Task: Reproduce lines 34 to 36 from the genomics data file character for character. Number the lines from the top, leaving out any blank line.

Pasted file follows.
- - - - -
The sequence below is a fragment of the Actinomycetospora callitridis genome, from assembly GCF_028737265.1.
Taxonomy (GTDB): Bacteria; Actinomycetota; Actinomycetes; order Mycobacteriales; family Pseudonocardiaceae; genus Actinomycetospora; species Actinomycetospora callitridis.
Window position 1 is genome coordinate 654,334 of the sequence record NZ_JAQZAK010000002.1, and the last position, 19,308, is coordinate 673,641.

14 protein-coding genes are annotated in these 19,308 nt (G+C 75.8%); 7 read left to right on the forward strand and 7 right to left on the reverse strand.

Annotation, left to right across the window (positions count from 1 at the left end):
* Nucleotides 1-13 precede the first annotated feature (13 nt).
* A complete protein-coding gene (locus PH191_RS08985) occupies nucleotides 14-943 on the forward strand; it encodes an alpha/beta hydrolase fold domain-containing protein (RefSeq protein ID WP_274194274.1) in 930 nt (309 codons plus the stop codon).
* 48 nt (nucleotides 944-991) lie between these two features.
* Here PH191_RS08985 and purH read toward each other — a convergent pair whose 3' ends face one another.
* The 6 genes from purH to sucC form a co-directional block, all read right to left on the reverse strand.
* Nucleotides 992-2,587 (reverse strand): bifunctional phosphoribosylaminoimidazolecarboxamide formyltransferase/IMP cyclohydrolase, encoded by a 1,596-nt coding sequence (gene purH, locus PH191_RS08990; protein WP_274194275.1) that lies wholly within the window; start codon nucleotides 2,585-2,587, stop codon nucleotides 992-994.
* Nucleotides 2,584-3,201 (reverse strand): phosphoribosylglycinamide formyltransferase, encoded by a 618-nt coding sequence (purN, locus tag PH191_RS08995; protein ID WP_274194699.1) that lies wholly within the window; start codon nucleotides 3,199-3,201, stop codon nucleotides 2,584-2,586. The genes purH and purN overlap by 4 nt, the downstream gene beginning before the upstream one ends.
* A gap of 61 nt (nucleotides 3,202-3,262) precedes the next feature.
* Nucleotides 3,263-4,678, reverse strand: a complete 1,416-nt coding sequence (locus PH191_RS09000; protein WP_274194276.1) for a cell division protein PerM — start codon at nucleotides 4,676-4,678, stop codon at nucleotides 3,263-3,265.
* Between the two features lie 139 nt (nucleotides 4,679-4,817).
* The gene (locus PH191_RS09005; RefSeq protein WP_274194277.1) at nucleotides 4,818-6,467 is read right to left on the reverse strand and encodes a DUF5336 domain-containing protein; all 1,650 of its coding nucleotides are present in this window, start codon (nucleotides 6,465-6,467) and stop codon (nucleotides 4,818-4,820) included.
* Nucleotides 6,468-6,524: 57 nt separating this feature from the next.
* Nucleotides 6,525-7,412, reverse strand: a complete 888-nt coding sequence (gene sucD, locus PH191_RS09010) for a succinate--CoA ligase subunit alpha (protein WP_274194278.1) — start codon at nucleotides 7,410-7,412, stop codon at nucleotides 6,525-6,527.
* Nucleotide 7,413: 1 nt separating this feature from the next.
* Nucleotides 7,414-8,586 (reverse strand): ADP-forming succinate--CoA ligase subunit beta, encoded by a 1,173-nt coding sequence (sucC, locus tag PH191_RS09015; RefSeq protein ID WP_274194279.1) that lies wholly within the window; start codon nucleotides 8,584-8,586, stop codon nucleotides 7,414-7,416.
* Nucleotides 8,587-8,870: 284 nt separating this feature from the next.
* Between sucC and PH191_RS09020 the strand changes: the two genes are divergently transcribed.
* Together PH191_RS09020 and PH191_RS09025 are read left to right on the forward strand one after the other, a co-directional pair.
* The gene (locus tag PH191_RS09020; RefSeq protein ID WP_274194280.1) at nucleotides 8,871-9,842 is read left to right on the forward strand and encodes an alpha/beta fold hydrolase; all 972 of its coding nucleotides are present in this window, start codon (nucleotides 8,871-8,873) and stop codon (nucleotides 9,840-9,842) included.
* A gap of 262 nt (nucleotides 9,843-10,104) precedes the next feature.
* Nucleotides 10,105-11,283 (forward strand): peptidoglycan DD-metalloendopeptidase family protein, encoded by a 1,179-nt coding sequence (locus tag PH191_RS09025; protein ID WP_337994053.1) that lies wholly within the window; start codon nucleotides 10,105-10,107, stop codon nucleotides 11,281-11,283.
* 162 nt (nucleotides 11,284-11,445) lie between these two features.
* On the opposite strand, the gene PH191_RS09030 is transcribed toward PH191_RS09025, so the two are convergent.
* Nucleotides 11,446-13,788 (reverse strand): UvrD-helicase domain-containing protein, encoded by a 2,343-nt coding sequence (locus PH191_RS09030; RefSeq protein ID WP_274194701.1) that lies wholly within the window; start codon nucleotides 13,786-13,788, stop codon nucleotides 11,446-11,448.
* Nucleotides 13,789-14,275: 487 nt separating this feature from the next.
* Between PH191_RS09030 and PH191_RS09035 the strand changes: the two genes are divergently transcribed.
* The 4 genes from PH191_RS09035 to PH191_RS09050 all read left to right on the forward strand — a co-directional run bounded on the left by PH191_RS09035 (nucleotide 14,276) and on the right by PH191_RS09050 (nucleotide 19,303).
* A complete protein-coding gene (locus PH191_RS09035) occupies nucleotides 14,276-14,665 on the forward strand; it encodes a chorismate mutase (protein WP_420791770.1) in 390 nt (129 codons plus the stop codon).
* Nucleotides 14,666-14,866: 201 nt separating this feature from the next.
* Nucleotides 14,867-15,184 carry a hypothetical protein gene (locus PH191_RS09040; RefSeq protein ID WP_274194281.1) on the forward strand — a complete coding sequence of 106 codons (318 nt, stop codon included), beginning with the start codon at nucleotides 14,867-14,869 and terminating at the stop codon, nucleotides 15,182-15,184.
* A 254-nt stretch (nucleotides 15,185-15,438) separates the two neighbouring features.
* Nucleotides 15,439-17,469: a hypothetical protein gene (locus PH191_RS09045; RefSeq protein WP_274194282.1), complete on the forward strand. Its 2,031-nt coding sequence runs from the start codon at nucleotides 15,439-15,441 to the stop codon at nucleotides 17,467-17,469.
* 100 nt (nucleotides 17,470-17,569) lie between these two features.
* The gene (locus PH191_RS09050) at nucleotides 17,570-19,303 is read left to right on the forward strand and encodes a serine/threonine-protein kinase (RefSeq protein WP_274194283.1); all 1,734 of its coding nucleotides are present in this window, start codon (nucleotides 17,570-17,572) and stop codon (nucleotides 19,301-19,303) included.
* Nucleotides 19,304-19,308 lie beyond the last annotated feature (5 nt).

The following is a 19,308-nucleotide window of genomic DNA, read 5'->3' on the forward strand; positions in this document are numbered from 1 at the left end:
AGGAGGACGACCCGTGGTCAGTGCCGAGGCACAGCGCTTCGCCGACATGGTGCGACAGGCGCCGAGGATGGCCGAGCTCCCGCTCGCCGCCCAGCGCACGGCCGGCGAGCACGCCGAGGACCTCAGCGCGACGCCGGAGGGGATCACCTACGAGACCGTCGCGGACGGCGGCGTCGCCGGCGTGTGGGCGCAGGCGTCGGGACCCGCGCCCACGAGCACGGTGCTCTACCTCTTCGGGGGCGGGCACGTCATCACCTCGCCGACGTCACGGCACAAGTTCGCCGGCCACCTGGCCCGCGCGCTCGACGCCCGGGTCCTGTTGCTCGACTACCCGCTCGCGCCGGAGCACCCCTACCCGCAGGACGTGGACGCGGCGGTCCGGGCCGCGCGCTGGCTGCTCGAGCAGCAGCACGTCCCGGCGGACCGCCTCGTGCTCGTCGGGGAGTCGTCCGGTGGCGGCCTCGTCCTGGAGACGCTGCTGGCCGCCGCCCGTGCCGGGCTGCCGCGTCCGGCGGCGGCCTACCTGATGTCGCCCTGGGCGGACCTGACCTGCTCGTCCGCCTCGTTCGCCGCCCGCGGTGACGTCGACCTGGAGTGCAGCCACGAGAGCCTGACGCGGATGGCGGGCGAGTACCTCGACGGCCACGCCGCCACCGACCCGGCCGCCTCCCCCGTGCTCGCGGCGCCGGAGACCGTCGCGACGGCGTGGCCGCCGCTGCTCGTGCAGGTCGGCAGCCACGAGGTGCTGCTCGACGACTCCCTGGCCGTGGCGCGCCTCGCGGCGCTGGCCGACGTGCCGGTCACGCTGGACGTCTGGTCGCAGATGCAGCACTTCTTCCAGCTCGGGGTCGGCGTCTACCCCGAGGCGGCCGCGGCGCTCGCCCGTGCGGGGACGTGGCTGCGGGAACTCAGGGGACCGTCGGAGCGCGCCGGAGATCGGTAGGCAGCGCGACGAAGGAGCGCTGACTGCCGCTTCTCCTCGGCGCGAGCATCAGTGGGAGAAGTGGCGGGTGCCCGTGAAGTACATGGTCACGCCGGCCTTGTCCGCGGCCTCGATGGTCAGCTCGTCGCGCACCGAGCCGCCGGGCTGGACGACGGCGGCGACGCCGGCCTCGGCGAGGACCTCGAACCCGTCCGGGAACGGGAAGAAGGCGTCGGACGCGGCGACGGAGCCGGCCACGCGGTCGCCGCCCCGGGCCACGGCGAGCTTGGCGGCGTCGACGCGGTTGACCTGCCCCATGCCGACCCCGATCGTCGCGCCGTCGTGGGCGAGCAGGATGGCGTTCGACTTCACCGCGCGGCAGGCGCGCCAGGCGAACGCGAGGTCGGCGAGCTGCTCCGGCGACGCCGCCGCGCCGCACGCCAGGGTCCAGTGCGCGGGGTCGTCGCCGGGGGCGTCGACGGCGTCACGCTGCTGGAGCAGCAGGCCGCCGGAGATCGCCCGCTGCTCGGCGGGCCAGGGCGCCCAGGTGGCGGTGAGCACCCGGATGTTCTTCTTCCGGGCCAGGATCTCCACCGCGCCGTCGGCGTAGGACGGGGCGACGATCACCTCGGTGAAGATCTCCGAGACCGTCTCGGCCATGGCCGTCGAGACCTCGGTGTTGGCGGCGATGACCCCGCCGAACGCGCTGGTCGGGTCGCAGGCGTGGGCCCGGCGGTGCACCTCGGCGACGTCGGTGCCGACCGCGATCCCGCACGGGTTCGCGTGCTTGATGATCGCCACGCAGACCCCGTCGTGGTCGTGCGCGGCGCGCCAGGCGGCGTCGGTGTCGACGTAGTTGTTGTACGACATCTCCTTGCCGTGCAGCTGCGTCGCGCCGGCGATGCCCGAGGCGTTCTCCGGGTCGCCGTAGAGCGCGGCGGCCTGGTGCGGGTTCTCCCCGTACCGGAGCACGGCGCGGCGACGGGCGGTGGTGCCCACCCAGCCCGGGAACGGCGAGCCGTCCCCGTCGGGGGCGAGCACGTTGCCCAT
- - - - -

* Nucleotides 14,666-14,866: 201 nt separating this feature from the next.
* Nucleotides 14,867-15,184 carry a hypothetical protein gene (locus PH191_RS09040; RefSeq protein ID WP_274194281.1) on the forward strand — a complete coding sequence of 106 codons (318 nt, stop codon included), beginning with the start codon at nucleotides 14,867-14,869 and terminating at the stop codon, nucleotides 15,182-15,184.
* A 254-nt stretch (nucleotides 15,185-15,438) separates the two neighbouring features.